Skip directly to content

Jeopardizing Taxpayer Investment in Open Space

CARRQ's picture
on Tue, 03/01/2011 - 00:00
To: 
Madrone Audubon Society - Leaves Newsletter
From: 
Ted Eliot, Co-chair of the 2006 Measure F Campaign

The Sonoma County Board of Supervisors’vote on 14 December 2010 to “interpret”an existing conservation easement could jeopardize the public’s investment in protecting open space and agricultural land in Sonoma County.

Since its founding in 1990, the Agricultural Preservation and Open Space District has protected nearly 10% of Sonoma County “in perpetuity” by conservation easements, giving the county a national reputation for land preservation.

Conservation easements are contracts between a land-preservation organization and a willing landowner. The landowner gives up certain development rights and agrees not to engage in specified activities and (in the case of District easements) receives a payment based on the appraised value of the easement. These easements are purchased with funds from a 1/4-percent sales tax and are binding on all future owners of the property.

So, what happened on 14 December? The 3-2 vote by the board raised troubling questions about the commitment of this or future supervisory boards to protect the taxpayers’ investment in easements. It permitted a Roblar Road quarry developer to mitigate the danger that the quarry would pose to the endangered California tiger salamander on a neighboring property which is protected by a District easement. The board “interpreted” the existing District easement on the neighbor’s property to allow the mitigation to take place there, even though use of the property as mitigation for off-site development is a non-agricultural commercial use which is not permitted.

The board essentially agreed to cover some of the developer’s costs of doing business (that is, buying property for habitat protection). By doing so, it has made a gift of our sales-tax dollars to benefit a private individual. It is not hard to imagine other developers lining up to receive a similar subsidy.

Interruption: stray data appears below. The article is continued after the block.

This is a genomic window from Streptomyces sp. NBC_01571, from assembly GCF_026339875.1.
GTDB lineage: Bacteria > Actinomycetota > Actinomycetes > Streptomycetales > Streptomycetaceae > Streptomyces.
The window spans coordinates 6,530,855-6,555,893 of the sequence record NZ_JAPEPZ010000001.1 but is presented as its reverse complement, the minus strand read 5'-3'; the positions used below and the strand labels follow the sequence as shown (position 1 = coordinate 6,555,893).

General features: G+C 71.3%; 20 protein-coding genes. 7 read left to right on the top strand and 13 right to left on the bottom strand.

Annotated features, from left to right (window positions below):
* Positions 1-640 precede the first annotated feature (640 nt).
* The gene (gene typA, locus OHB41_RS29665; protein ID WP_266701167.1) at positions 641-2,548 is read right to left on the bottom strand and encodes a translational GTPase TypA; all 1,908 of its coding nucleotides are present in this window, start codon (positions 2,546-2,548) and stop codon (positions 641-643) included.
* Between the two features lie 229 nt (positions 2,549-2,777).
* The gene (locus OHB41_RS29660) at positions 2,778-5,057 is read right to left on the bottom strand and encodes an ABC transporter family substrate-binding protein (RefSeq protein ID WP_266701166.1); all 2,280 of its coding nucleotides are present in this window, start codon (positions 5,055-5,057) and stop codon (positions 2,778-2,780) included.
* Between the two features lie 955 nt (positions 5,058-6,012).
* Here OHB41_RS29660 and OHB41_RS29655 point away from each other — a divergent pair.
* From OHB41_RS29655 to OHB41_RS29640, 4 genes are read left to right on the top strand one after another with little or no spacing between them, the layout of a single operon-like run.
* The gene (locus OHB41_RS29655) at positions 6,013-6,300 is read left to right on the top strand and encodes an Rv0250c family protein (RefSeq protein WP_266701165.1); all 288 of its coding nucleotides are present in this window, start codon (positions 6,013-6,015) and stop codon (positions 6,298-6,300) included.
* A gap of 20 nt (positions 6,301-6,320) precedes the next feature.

Two members of the majority were “lame duck” Supervisors Kelley and Kerns. The third was Supervisor Valerie Brown. Replying to my disappointment with her deciding vote, she wrote: “although there was rhetoric - (at the board meeting) – to formulate a policy about mitigation, it will be a difficult policy discussion because the board will want to maintain their right to look at each individual parcel.” In other

words, she wants to have the power to alter easement language and believes other board members would agree.

It does not take much political savvy to understand that, if she is right, this will not be the last instance when the board will reinterpret an existing conservation easement for the benefit of a constituent, a donor, or a favored public agency. Such an action calls into question the validity of the District’s primary means for protecting land. It opens a loophole for political influence to override solemn contracts between landowners and the District which have been funded by taxpayers. It is a slap in the face to the 75% of the voters of Sonoma County who in 2006 approved taxing themselves until 2031 to fund the District’s work.

Two suits have been filed against the Sonoma County Supervisors, challenging the decisions on the quarry and the easement. In addition, those of us who want to see this loophole closed should urge our supervisors to reverse the 14 December decision and to adopt a policy under which any entity wanting to mitigate on District-protected lands must pay the full costs of such mitigation. These costs include the original acquisition of such land or an easement on it and of the work required to make the property suitable for mitigation. In other words, the taxpayers would be fully reimbursed for their investment.

Given the fact that the District’s board consists of politicians who are constantly pressured from many sources, it may be impossible to always protect the District from political manipulation. There may well be other cases in the future where a majority of the board will be tempted to succumb to such pressures. But we can and should work with our board members to prevent this from happening by instituting policies that will protect the taxpayers and the reputation of the District.